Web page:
Saturday, April 30, 2011

Cycle the Merchandise by Paycheck Interval

MarketWatch reports that Walmart Stores, Inc. is finding time of month to be important. Shoppers go through many sorts of cycles each day, each week, each month, each year. It makes sense to cycle the merchandise to fit changing preferences.
     The type of cycle Walmart has noted is paycheck interval. Daily sales during the first few days of the month have been higher than daily sales during other days. Walmart attributes this to when paychecks are received. The implication: Feature the higher-priced merchandise at the start of each month.
     Before adapting this principle to your retailing business, consider a couple of points. First, your target demographic might be getting their paychecks weekly or biweekly rather than monthly. In fact, I suspect that the target demographic for Walmart does as well. Within the monthly cycle, there might very well be smaller bumps upwards at weekly intervals.
     The second point to consider is that Walmart depends strongly on an image of everyday low prices on all items. In fact, retailing experts say that Walmart initiatives to change that image have contributed to their numerous consecutive quarters of drop in same-store year-to-year domestic sales. Walmart had switched to strategies of rolling back prices on selected items and narrowing product assortments. They’re now switching back.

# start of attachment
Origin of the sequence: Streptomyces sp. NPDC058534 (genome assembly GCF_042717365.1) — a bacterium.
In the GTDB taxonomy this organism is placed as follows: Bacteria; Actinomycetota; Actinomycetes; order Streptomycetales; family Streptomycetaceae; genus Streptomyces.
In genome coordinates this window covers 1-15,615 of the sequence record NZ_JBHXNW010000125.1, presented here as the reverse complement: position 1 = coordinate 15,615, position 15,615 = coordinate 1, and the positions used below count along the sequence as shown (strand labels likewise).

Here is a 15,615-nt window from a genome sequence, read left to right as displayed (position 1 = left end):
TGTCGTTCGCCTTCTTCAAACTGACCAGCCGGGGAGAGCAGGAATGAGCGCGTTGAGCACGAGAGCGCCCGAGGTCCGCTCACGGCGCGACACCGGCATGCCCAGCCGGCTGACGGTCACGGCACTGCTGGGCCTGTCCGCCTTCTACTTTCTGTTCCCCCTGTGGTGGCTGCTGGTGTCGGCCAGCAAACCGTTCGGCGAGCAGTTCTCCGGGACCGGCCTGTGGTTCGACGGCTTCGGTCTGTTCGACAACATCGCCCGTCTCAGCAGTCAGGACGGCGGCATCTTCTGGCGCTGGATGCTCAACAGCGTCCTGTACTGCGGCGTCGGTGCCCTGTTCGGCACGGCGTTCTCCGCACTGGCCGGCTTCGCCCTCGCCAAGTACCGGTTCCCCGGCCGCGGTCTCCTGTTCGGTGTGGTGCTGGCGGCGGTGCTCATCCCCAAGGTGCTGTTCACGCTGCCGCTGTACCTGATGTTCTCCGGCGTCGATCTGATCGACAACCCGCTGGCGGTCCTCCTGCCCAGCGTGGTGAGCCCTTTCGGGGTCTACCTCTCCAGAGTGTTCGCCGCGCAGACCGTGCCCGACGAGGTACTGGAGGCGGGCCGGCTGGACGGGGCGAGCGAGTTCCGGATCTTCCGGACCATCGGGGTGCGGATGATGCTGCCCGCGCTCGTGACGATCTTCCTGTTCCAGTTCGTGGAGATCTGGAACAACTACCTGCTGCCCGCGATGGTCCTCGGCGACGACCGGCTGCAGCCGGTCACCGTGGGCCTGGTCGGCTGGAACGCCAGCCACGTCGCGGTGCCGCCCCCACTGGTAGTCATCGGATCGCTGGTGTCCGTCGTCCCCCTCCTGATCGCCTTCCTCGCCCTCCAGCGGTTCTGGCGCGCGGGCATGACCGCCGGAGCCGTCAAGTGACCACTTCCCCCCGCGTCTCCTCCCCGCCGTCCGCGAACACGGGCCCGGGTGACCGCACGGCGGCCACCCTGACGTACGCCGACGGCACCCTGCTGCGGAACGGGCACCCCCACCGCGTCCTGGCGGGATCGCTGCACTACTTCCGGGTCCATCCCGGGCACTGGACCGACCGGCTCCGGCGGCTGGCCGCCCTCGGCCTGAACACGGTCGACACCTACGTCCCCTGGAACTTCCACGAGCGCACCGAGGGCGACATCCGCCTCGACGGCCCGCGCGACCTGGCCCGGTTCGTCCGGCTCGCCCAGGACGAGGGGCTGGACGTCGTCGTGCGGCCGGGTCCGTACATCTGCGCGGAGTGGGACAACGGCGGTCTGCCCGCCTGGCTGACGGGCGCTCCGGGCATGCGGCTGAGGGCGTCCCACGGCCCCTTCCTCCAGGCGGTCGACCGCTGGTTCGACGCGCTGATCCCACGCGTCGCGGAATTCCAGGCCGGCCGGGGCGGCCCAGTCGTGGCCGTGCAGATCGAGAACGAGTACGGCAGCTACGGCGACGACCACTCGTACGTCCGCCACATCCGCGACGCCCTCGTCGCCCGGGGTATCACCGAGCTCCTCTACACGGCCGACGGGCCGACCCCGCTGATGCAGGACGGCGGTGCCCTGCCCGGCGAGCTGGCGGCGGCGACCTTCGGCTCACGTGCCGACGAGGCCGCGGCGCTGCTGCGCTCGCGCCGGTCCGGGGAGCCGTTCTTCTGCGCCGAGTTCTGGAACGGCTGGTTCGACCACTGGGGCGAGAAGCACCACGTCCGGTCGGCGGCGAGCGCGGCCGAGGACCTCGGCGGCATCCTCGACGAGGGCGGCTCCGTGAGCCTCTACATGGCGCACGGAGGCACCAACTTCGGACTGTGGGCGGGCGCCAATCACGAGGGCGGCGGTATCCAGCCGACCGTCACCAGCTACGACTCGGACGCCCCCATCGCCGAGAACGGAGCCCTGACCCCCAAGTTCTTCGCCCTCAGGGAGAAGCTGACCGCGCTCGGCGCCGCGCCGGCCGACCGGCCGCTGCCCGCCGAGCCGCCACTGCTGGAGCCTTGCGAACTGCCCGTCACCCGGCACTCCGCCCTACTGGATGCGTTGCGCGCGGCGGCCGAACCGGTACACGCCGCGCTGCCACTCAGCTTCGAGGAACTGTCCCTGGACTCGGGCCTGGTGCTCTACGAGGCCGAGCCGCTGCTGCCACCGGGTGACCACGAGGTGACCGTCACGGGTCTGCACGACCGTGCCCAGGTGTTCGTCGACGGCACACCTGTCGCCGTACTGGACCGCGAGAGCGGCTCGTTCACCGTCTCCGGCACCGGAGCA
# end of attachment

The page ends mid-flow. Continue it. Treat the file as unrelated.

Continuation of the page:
The competitiveness of your business model may not depend that much on price. Do the paycheck cycles still make a difference in optimal merchandising techniques? Yes, but from a different angle. Research at University of Utah and University of Iowa finds that the effects are due to more than the consumer running out of money each interval. Paycheck cycles were found to affect not only how much money people will spend on merchandise, but also the types of merchandise they’ll find most attractive.
     In the days soon after receiving a paycheck, consumers with full-time jobs become more interested in products and services that help them gain more than what they currently have. This is a time for you to feature the latest technologies and the toothpaste which promises to whiten teeth.
     Then as the days after the paycheck pass, the person becomes progressively more interested in products and services which help them avoid losing what they have now. They'll become more interested in nostalgia items, familiar brands, and the cavity-fighter toothpaste. The researchers determined that this cycling was not principally due to cycles in consumers’ disposable income.

Click below for more:
Acknowledge the Power of Cycles
Merchandise to Fit Purchasing Cycles
Sell Either Protection or Promotion

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